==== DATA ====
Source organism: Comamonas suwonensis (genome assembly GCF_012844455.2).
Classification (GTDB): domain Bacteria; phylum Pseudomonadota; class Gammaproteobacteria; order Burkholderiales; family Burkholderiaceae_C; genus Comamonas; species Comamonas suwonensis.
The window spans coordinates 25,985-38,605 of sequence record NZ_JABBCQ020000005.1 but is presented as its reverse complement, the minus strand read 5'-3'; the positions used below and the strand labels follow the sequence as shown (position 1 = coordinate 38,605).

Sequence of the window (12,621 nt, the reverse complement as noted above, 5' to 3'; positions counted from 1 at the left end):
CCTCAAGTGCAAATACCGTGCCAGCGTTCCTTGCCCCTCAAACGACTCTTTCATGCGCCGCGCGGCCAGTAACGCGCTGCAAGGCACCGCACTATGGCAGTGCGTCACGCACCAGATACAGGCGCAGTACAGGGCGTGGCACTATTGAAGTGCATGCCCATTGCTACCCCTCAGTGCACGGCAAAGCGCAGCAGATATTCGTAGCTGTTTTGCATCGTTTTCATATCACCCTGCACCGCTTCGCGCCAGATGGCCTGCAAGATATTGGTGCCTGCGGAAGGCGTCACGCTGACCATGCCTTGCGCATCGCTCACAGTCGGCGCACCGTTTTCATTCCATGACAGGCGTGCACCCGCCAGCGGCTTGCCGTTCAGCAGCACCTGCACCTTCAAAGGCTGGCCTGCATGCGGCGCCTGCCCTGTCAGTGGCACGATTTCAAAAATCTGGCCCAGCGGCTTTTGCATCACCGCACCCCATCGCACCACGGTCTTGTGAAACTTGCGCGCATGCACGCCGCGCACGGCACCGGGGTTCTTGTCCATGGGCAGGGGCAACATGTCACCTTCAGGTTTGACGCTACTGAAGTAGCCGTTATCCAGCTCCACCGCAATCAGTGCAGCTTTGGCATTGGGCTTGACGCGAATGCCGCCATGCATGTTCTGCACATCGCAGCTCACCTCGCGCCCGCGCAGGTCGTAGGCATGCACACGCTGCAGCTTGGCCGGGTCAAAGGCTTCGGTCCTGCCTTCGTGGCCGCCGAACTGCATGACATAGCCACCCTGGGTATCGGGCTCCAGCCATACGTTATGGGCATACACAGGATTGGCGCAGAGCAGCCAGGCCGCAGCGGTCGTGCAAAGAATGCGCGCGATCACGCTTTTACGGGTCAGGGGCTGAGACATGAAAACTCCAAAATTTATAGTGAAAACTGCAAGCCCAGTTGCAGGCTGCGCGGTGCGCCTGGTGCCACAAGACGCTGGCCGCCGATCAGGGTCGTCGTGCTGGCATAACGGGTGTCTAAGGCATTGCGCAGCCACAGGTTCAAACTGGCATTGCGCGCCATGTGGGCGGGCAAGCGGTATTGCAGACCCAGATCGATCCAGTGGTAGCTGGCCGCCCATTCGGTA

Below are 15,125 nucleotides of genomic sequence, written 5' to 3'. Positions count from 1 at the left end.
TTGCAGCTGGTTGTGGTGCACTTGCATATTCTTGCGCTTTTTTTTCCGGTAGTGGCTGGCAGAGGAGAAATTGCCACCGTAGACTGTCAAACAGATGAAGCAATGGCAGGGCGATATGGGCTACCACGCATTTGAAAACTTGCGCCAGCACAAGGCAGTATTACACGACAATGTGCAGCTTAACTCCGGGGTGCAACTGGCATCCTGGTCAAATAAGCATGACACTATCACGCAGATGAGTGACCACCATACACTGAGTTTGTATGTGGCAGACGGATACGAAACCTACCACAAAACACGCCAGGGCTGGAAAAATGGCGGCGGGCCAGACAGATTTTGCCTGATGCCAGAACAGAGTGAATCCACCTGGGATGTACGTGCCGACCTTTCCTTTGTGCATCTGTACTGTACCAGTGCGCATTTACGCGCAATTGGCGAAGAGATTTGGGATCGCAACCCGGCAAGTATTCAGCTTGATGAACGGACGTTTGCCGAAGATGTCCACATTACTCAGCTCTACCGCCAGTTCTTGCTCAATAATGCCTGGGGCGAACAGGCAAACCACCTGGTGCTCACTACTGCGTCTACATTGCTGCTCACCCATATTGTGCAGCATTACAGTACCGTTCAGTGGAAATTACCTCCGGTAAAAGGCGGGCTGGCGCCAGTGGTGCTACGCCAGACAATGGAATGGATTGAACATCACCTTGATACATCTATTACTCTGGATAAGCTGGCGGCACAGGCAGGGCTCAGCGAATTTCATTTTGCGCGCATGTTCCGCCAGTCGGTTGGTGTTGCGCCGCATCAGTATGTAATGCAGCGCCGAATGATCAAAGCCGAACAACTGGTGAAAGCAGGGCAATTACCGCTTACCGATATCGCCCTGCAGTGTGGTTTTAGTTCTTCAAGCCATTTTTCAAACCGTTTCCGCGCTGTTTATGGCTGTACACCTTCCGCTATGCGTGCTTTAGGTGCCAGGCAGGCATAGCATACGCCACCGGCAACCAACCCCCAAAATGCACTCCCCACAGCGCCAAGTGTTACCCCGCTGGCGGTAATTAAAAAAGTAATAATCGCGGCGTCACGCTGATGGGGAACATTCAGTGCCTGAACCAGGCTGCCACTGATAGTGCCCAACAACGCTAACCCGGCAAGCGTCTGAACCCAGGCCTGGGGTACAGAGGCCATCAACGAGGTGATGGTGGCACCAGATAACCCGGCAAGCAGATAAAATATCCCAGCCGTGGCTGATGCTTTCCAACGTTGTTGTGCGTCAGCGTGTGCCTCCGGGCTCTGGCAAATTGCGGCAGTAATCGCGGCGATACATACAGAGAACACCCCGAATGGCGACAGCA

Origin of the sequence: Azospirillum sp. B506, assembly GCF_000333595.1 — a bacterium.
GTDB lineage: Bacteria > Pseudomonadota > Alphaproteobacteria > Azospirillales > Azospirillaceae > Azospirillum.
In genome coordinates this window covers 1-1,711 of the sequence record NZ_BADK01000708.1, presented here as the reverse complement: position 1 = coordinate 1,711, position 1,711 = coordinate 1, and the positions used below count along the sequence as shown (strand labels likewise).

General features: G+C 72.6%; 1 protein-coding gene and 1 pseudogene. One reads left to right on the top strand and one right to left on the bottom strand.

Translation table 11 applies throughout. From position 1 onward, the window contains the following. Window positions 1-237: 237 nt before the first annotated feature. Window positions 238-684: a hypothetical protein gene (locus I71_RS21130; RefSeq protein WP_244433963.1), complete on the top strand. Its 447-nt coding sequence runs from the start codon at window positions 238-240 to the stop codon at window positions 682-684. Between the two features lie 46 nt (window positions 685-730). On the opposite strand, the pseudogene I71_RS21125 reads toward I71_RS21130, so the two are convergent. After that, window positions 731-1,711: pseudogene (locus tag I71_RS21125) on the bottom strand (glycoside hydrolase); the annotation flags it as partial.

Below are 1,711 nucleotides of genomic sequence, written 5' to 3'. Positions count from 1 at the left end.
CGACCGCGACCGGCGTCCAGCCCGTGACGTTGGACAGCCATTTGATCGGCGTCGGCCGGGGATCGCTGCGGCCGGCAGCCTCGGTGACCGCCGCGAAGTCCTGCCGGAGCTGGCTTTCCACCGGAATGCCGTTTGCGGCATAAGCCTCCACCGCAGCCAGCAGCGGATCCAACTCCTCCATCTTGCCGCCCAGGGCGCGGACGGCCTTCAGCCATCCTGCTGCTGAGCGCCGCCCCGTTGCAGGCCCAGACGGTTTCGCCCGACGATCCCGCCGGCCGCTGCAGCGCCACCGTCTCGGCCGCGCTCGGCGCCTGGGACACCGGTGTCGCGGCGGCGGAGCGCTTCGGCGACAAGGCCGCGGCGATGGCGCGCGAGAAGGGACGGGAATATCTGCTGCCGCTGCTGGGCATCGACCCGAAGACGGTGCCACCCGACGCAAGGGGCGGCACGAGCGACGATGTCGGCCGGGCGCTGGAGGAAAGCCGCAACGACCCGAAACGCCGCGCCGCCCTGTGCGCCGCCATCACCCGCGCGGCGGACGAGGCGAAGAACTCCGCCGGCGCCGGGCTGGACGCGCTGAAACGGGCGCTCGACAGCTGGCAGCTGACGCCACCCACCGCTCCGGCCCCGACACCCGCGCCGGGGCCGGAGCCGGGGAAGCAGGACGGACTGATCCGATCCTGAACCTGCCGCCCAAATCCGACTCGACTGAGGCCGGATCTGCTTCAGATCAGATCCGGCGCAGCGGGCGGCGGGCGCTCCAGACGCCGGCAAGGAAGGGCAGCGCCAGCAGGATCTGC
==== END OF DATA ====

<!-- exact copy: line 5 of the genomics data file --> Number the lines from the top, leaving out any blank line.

CCTCAAGTGCAAATACCGTGCCAGCGTTCCTTGCCCCTCAAACGACTCTTTCATGCGCCGCGCGGCCAGTAACGCGCTGCAAGGCACCGCACTATGGCAGTGCGTCACGCACCAGATACAGGCGCAGTACAGGGCGTGGCACTATTGAAGTGCATGCCCATTGCTACCCCTCAGTGCACGGCAAAGCGCAGCAGATATTCGTAGCTGTTTTGCATCGTTTTCATATCACCCTGCACCGCTTCGCGCCAGATGGCCTGCAAGATATTGGTGCCTGCGGAAGGCGTCACGCTGACCATGCCTTGCGCATCGCTCACAGTCGGCGCACCGTTTTCATTCCATGACAGGCGTGCACCCGCCAGCGGCTTGCCGTTCAGCAGCACCTGCACCTTCAAAGGCTGGCCTGCATGCGGCGCCTGCCCTGTCAGTGGCACGATTTCAAAAATCTGGCCCAGCGGCTTTTGCATCACCGCACCCCATCGCACCACGGTCTTGTGAAACTTGCGCGCATGCACGCCGCGCACGGCACCGGGGTTCTTGTCCATGGGCAGGGGCAACATGTCACCTTCAGGTTTGACGCTACTGAAGTAGCCGTTATCCAGCTCCACCGCAATCAGTGCAGCTTTGGCATTGGGCTTGACGCGAATGCCGCCATGCATGTTCTGCACATCGCAGCTCACCTCGCGCCCGCGCAGGTCGTAGGCATGCACACGCTGCAGCTTGGCCGGGTCAAAGGCTTCGGTCCTGCCTTCGTGGCCGCCGAACTGCATGACATAGCCACCCTGGGTATCGGGCTCCAGCCATACGTTATGGGCATACACAGGATTGGCGCAGAGCAGCCAGGCCGCAGCGGTCGTGCAAAGAATGCGCGCGATCACGCTTTTACGGGTCAGGGGCTGAGACATGAAAACTCCAAAATTTATAGTGAAAACTGCAAGCCCAGTTGCAGGCTGCGCGGTGCGCCTGGTGCCACAAGACGCTGGCCGCCGATCAGGGTCGTCGTGCTGGCATAACGGGTGTCTAAGGCATTGCGCAGCCACAGGTTCAAACTGGCATTGCGCGCCATGTGGGCGGGCAAGCGGTATTGCAGACCCAGATCGATCCAGTGGTAGCTGGCCGCCCATTCGGTA